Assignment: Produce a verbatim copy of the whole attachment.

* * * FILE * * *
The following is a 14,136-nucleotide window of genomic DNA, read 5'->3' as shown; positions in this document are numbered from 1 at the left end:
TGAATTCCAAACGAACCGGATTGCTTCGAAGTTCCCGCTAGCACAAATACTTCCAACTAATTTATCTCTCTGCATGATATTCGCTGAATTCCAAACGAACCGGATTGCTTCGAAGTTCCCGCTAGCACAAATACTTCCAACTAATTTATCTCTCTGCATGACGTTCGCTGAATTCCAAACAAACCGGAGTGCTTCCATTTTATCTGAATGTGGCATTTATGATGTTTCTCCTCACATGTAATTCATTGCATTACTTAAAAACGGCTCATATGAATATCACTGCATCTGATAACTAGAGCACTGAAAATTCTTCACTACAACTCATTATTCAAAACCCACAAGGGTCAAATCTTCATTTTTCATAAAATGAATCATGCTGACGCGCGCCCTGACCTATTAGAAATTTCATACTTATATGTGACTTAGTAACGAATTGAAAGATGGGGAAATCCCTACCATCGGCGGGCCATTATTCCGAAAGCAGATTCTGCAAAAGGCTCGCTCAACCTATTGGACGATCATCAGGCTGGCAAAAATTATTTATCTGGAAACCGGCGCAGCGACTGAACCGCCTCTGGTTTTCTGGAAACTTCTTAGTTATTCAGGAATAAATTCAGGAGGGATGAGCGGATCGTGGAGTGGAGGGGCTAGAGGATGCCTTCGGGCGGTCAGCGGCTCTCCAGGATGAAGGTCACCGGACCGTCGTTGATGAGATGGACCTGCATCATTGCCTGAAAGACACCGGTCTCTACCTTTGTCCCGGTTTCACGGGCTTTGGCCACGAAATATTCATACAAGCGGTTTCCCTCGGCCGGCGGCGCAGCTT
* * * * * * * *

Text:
The following is a 14,136-nucleotide window of genomic DNA, read 5'->3' as shown; positions in this document are numbered from 1 at the left end:
TGAATTCCAAACGAACCGGATTGCTTCGAAGTTCCCGCTAGCACAAATACTTCCAACTAATTTATCTCTCTGCATGATATTCGCTGAATTCCAAACGAACCGGATTGCTTCGAAGTTCCCGCTAGCACAAATACTTCCAACTAATTTATCTCTCTGCATGACGTTCGCTGAATTCCAAACAAACCGGAGTGCTTCCATTTTATCTGAATGTGGCATTTATGATGTTTCTCCTCACATGTAATTCATTGCATTACTTAAAAACGGCTCATATGAATATCACTGCATCTGATAACTAGAGCACTGAAAATTCTTCACTACAACTCATTATTCAAAACCCACAAGGGTCAAATCTTCATTTTTCATAAAATGAATCATGCTGACGCGCGCCCTGACCTATTAGAAATTTCATACTTATATGTGACTTAGTAACGAATTGAAAGATGGGGAAATCCCTACCATCGGCGGGCCATTATTCCGAAAGCAGATTCTGCAAAAGGCTCGCTCAACCTATTGGACGATCATCAGGCTGGCAAAAATTATTTATCTGGAAACCGGCGCAGCGACTGAACCGCCTCTGGTTTTCTGGAAACTTCTTAGTTATTCAGGAATAAATTCAGGAGGGATGAGCGGATCGTGGAGTGGAGGGGCTAGAGGATGCCTTCGGGCGGTCAGCGGCTCTCCAGGATGAAGGTCACCGGACCGTCGTTGATGAGATGGACCTGCATCATTGCCTGAAAGACACCGGTCTCTACCTTTGTCCCGGTTTCACGGGCTTTGGCCACGAAATATTCATACAAGCGGTTTCCCTCGGCCGGCGGCGCAGCTT